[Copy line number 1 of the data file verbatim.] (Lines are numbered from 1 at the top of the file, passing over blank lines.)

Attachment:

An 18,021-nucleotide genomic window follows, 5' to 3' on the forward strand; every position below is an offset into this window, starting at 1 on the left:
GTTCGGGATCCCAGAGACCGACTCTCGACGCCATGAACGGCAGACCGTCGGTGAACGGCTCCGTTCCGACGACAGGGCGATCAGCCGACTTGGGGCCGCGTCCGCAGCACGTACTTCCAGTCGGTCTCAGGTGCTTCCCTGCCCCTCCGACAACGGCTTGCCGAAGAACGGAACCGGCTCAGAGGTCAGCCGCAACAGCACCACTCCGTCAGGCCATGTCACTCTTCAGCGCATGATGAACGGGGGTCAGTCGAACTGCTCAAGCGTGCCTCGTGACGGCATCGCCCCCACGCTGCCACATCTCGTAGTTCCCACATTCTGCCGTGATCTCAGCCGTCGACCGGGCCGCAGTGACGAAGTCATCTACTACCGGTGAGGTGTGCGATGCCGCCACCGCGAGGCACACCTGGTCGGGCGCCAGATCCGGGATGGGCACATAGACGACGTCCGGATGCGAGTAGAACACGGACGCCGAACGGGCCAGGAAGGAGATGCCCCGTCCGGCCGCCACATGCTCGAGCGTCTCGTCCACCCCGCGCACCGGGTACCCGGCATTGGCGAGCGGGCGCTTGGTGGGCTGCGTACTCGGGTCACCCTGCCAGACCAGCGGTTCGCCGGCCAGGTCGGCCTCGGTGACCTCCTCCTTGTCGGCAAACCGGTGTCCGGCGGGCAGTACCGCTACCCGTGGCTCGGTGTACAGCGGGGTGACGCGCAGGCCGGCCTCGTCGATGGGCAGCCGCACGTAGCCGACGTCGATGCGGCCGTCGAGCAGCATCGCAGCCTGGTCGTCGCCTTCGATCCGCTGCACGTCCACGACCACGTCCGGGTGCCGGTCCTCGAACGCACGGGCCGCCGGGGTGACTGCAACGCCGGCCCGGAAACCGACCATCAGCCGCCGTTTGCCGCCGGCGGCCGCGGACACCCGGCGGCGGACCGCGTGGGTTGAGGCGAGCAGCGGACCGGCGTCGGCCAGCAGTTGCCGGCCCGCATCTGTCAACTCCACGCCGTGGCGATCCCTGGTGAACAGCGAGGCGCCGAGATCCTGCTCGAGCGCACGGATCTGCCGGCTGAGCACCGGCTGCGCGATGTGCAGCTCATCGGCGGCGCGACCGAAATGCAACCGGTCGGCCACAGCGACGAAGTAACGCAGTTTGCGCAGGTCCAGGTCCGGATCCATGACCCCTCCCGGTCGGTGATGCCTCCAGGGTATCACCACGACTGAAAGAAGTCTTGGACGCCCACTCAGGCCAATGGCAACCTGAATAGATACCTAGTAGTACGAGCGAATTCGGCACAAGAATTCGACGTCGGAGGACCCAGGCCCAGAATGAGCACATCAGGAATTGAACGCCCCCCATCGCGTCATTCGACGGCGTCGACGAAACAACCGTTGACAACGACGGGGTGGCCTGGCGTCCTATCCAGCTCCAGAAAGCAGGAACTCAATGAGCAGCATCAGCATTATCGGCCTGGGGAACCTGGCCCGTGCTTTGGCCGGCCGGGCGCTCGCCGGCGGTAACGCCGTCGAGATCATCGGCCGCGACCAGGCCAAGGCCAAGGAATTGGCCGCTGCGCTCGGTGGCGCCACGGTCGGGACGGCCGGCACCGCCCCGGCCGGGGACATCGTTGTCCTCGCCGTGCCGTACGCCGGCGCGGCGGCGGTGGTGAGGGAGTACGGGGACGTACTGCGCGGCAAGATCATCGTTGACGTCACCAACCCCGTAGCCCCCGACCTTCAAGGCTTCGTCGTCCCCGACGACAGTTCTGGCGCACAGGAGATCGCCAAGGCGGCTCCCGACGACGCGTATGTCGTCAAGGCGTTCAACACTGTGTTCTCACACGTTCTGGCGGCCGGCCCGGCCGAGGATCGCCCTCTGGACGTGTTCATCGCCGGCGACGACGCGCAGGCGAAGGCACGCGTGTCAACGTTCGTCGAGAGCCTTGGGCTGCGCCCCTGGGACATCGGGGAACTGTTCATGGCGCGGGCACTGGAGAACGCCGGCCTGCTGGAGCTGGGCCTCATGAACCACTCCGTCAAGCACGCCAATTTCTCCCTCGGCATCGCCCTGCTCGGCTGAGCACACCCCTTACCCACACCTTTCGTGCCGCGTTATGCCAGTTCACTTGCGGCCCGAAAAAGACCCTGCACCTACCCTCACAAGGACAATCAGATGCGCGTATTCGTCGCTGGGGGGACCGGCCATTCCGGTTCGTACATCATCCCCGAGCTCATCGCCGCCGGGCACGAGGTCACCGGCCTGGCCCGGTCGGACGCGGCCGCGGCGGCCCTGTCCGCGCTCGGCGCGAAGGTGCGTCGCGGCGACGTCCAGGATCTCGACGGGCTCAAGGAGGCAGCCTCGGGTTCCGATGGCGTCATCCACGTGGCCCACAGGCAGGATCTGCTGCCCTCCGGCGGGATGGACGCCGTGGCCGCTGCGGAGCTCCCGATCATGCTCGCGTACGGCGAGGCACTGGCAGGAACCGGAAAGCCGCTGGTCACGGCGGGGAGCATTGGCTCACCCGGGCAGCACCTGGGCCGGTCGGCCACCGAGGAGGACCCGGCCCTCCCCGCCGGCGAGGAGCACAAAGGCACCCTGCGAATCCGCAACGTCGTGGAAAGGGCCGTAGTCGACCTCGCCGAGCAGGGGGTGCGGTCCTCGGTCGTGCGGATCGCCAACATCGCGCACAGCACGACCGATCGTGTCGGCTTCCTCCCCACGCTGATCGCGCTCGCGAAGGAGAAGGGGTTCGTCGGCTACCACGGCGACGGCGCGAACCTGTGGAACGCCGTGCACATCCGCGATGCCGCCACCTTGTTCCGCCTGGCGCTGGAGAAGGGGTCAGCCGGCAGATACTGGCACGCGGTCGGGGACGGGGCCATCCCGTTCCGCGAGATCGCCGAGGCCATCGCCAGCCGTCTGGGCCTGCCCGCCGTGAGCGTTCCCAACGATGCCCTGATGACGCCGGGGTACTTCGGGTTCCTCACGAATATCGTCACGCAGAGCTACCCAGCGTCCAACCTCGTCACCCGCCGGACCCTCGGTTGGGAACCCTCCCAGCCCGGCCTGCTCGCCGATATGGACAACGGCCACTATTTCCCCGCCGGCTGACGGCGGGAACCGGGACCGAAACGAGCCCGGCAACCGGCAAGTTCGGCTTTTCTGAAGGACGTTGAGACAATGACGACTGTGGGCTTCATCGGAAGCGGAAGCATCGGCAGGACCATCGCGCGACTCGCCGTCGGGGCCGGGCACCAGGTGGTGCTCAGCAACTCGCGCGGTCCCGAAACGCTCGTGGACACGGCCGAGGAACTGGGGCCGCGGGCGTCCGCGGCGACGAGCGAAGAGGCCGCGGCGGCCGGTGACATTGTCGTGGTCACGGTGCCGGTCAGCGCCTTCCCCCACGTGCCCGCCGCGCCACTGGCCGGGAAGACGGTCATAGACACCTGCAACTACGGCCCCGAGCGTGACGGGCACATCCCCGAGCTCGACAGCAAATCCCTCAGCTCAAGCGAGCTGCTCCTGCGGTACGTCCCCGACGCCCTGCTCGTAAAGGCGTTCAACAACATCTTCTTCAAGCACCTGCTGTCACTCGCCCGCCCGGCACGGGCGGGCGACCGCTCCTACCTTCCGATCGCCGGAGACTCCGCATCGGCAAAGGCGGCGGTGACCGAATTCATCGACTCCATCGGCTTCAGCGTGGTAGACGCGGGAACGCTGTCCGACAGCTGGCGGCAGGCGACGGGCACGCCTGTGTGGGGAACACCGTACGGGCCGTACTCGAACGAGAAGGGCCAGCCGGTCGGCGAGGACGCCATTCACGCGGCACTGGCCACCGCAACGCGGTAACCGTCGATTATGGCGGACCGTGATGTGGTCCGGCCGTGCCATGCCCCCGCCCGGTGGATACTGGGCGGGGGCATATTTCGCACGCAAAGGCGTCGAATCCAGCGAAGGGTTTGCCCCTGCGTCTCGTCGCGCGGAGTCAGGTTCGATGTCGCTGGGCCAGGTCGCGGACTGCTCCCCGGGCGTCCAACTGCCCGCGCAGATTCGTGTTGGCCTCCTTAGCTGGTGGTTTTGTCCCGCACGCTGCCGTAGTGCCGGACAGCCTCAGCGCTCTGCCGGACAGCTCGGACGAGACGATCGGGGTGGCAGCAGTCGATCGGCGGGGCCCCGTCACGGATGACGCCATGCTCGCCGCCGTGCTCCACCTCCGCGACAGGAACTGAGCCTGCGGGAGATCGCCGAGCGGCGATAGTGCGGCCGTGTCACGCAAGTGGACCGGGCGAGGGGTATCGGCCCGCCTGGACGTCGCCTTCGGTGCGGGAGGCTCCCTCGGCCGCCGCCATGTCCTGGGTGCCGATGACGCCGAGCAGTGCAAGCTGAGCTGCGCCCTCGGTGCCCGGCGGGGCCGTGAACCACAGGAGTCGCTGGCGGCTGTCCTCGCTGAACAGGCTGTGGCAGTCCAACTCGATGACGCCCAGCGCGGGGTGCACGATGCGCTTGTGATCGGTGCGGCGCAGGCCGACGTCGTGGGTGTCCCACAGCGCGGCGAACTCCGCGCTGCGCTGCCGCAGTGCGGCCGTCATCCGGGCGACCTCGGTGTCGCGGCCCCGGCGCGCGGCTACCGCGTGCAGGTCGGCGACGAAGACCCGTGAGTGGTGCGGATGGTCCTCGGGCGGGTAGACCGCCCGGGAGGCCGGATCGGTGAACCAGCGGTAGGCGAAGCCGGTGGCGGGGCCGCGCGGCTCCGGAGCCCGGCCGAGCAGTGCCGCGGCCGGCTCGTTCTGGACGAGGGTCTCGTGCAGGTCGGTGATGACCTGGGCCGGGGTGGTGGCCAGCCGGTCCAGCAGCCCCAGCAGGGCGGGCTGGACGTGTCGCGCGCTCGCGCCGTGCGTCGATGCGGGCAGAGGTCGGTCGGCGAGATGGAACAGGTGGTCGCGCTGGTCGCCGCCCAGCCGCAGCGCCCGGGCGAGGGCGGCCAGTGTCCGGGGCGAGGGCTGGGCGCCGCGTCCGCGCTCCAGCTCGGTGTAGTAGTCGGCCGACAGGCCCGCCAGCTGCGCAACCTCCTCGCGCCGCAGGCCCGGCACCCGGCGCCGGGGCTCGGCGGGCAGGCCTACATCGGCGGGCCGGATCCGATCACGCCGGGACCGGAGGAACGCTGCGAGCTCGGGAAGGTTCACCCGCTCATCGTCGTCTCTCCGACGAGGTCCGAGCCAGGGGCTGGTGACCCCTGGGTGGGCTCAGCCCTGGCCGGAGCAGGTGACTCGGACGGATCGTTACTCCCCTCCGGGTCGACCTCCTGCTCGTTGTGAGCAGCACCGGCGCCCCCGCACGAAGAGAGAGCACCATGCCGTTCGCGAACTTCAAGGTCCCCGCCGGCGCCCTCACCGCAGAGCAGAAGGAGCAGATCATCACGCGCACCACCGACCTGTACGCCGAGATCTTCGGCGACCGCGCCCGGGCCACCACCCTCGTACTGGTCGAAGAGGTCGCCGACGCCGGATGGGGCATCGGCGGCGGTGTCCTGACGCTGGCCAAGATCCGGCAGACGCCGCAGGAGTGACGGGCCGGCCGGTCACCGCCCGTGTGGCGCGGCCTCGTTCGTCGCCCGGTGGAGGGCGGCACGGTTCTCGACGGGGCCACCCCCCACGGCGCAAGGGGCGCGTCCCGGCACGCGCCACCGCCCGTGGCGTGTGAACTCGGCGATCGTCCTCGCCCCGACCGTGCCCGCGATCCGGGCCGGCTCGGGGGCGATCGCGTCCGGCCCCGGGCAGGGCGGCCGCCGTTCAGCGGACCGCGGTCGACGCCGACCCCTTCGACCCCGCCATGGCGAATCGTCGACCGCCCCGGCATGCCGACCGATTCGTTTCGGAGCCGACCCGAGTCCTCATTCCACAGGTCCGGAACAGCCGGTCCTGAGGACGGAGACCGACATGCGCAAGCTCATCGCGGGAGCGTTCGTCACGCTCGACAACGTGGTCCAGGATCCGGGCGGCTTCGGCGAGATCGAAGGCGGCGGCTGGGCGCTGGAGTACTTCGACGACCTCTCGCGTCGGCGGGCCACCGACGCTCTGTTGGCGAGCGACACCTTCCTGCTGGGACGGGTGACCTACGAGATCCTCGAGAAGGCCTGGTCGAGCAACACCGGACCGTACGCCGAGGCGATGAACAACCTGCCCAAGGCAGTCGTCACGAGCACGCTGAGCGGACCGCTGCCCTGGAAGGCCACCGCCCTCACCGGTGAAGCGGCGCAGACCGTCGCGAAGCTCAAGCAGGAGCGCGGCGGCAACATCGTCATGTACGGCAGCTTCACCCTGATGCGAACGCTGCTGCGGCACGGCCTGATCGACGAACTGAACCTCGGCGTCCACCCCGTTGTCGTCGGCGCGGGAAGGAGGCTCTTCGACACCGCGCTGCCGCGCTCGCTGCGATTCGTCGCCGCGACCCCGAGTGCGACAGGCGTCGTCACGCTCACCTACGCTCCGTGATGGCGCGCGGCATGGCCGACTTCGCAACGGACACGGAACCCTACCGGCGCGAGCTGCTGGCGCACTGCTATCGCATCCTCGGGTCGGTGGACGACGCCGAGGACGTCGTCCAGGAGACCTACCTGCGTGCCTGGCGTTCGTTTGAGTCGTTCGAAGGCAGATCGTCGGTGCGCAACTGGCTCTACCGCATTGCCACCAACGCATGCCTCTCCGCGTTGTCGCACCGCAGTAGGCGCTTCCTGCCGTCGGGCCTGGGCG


An 18,021-nucleotide genomic window follows, 5' to 3' on the forward strand; every position below is an offset into this window, starting at 1 on the left: